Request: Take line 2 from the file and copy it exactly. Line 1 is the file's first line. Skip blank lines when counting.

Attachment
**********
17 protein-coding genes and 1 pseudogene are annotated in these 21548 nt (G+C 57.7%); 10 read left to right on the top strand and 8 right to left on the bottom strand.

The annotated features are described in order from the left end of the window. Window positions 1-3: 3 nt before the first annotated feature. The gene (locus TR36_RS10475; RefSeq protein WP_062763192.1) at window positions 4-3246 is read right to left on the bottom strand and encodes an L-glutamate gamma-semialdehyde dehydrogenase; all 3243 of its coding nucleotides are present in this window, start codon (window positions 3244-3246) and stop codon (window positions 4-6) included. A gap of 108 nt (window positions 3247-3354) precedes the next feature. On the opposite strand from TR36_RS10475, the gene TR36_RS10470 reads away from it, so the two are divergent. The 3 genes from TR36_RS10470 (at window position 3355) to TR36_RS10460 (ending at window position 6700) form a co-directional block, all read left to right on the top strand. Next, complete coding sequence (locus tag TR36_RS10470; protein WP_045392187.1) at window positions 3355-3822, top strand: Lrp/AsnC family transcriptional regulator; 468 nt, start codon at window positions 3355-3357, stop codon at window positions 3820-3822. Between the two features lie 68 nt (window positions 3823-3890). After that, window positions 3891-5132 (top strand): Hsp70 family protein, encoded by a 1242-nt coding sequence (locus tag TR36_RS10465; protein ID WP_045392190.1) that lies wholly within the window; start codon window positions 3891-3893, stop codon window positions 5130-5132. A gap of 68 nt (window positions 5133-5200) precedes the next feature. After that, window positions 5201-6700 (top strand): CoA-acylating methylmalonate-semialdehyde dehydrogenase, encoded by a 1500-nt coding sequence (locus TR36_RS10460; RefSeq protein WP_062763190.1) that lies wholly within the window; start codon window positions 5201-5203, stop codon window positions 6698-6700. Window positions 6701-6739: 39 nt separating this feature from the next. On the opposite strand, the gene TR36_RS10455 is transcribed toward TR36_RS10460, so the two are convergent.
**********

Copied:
The annotated features are described in order from the left end of the window. Window positions 1-3: 3 nt before the first annotated feature. The gene (locus TR36_RS10475; RefSeq protein WP_062763192.1) at window positions 4-3246 is read right to left on the bottom strand and encodes an L-glutamate gamma-semialdehyde dehydrogenase; all 3243 of its coding nucleotides are present in this window, start codon (window positions 3244-3246) and stop codon (window positions 4-6) included. A gap of 108 nt (window positions 3247-3354) precedes the next feature. On the opposite strand from TR36_RS10475, the gene TR36_RS10470 reads away from it, so the two are divergent. The 3 genes from TR36_RS10470 (at window position 3355) to TR36_RS10460 (ending at window position 6700) form a co-directional block, all read left to right on the top strand. Next, complete coding sequence (locus tag TR36_RS10470; protein WP_045392187.1) at window positions 3355-3822, top strand: Lrp/AsnC family transcriptional regulator; 468 nt, start codon at window positions 3355-3357, stop codon at window positions 3820-3822. Between the two features lie 68 nt (window positions 3823-3890). After that, window positions 3891-5132 (top strand): Hsp70 family protein, encoded by a 1242-nt coding sequence (locus tag TR36_RS10465; protein ID WP_045392190.1) that lies wholly within the window; start codon window positions 3891-3893, stop codon window positions 5130-5132. A gap of 68 nt (window positions 5133-5200) precedes the next feature. After that, window positions 5201-6700 (top strand): CoA-acylating methylmalonate-semialdehyde dehydrogenase, encoded by a 1500-nt coding sequence (locus TR36_RS10460; RefSeq protein WP_062763190.1) that lies wholly within the window; start codon window positions 5201-5203, stop codon window positions 6698-6700. Window positions 6701-6739: 39 nt separating this feature from the next. On the opposite strand, the gene TR36_RS10455 is transcribed toward TR36_RS10460, so the two are convergent.